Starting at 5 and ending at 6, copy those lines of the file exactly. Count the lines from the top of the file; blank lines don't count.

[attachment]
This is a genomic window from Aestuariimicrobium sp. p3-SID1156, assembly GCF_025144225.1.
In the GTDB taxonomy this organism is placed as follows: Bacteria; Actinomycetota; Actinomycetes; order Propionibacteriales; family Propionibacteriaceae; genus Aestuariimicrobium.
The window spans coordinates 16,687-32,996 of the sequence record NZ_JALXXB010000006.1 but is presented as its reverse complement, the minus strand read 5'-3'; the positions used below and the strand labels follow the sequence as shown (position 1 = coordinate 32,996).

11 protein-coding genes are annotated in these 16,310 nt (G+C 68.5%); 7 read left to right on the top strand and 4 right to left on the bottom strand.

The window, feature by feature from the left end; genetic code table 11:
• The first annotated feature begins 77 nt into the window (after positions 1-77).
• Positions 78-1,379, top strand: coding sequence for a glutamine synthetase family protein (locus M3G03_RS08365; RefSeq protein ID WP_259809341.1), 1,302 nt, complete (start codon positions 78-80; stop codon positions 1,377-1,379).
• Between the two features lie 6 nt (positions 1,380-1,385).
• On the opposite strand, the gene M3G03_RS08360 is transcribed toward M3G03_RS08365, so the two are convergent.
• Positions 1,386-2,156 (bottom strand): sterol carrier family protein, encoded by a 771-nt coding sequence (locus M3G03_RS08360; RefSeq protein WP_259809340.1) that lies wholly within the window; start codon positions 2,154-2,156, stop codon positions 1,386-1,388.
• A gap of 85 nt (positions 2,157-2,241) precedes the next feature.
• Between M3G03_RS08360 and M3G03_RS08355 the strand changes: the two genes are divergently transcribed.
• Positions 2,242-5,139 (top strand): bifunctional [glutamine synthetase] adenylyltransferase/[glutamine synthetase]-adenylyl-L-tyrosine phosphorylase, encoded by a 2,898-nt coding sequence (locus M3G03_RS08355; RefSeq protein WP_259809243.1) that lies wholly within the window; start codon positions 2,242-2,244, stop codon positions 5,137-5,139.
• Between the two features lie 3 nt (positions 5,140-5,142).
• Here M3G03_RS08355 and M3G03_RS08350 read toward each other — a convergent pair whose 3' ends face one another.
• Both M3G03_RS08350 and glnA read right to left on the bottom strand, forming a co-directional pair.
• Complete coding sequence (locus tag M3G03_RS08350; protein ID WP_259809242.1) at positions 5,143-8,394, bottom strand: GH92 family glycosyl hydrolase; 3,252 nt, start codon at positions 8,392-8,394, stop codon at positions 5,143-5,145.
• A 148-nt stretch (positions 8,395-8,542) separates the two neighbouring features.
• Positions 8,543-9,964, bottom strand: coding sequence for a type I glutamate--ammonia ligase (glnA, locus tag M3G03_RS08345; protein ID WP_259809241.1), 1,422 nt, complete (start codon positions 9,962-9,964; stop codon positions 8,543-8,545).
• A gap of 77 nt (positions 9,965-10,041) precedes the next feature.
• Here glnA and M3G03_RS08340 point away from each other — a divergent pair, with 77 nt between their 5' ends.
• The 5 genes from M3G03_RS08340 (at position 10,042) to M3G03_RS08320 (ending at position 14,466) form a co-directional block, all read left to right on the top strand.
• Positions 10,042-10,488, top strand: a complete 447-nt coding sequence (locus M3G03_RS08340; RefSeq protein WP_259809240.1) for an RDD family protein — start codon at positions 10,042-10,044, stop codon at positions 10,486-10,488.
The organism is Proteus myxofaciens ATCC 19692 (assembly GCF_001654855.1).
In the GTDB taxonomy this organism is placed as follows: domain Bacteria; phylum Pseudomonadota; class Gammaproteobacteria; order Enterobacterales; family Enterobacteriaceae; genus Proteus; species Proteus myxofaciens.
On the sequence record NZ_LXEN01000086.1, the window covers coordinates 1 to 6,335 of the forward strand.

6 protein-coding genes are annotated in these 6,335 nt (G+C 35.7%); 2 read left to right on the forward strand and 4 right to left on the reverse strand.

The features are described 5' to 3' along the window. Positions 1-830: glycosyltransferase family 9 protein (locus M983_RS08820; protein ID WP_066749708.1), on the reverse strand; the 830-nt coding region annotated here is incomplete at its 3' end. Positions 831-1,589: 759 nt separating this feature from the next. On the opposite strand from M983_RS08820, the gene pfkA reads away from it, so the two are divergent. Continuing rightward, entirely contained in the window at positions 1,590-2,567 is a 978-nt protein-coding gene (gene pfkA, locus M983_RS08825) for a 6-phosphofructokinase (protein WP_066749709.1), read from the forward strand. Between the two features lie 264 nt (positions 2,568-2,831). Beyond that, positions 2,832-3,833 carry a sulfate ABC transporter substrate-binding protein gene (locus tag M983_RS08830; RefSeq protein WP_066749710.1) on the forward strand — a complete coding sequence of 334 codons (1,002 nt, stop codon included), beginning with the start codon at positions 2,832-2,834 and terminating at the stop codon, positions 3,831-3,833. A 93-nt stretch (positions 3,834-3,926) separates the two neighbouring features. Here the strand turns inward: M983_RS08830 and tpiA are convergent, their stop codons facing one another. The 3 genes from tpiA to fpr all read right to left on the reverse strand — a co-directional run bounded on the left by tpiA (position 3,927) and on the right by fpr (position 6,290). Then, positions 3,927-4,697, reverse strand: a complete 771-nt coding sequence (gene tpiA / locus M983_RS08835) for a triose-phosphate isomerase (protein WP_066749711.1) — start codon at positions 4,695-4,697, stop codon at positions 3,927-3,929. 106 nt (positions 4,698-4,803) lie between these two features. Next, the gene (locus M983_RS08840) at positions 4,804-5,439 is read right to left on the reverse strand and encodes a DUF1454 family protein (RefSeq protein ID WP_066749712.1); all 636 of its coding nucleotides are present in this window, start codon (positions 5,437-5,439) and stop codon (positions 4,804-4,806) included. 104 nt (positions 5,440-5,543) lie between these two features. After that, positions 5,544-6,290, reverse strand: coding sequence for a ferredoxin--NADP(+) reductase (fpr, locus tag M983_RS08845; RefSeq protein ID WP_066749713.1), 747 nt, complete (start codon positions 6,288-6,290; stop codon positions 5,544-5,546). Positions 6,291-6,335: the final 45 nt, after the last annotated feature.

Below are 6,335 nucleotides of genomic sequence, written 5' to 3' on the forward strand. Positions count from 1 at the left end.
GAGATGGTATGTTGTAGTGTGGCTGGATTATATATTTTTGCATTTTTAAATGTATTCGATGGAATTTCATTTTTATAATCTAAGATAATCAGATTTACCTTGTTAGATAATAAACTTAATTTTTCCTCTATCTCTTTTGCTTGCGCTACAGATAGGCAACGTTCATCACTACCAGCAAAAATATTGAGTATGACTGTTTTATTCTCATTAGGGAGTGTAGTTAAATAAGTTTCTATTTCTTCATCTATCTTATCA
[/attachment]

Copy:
The window, feature by feature from the left end; genetic code table 11:
• The first annotated feature begins 77 nt into the window (after positions 1-77).